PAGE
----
Moscow, March 21, 2017
A stash of bronze coins dating to the fifth through seventh centuries has been found on the highway leading to Jerusalem in an archaeological excavation that began in June 2016. Archaeologists believe the coins may have belonged to Christians fleeing the invading Persian forces, reports Christian Today.
The coins discovered by the Israel Antiquities Authority were easily dated as they bear the image of the Byzantine emperors during whose reign they were made. Three periods are represented in the find: the reigns of Emperor St. Justinian (483-565), Maurice (539-602), and Phocas (547-610). Each coin depicts its respective ruler in military dress and bearing a cross.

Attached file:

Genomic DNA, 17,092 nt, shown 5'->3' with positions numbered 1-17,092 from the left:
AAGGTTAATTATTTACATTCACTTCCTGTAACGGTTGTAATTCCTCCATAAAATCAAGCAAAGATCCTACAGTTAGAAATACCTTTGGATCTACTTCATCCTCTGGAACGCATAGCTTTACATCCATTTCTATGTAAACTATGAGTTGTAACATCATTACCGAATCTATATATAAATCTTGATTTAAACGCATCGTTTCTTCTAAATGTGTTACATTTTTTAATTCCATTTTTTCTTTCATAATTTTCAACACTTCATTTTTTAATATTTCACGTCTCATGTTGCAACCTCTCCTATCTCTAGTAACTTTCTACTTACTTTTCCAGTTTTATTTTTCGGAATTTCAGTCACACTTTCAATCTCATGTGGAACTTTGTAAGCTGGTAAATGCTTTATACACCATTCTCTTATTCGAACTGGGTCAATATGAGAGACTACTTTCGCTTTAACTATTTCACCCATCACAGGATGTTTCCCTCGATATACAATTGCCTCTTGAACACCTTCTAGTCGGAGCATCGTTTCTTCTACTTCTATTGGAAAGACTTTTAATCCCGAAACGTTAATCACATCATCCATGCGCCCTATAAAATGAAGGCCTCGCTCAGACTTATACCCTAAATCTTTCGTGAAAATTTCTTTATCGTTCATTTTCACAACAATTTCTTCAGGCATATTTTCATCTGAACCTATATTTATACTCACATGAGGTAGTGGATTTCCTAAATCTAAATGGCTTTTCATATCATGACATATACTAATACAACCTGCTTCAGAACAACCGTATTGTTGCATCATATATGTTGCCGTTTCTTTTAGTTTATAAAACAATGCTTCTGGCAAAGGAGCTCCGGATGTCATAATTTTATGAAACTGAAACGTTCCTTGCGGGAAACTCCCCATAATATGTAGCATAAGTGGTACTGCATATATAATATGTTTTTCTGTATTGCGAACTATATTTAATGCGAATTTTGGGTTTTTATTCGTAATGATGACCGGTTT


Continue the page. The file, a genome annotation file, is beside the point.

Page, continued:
The coins were unearthed near a collapsed building which once served as a pilgrim center for those on their way to the Holy City of Jerusalem. “It seems that during a time of danger the owner of the hoard placed the coins in a cloth purse that he concealed inside a hidden niche in the wall. He probably hoped to go back and collect it,” said excavation director Annette Landes-Nagar. The coins were found amongst the large rocks of the collapsed building.
Archaeologists believe the coins were stashed by Christians feeling in the coming Sassanid Persian invasion in 614. The pilgrimage center, where the coins were hidden, was abandoned until it eventually disappeared. The excavation also discovered a winepress, and there are ruins of a Byzantine church nearby.
The excavation was undertaken in advance of the planned widening of Highway 1 between Tel Aviv and Jerusalem.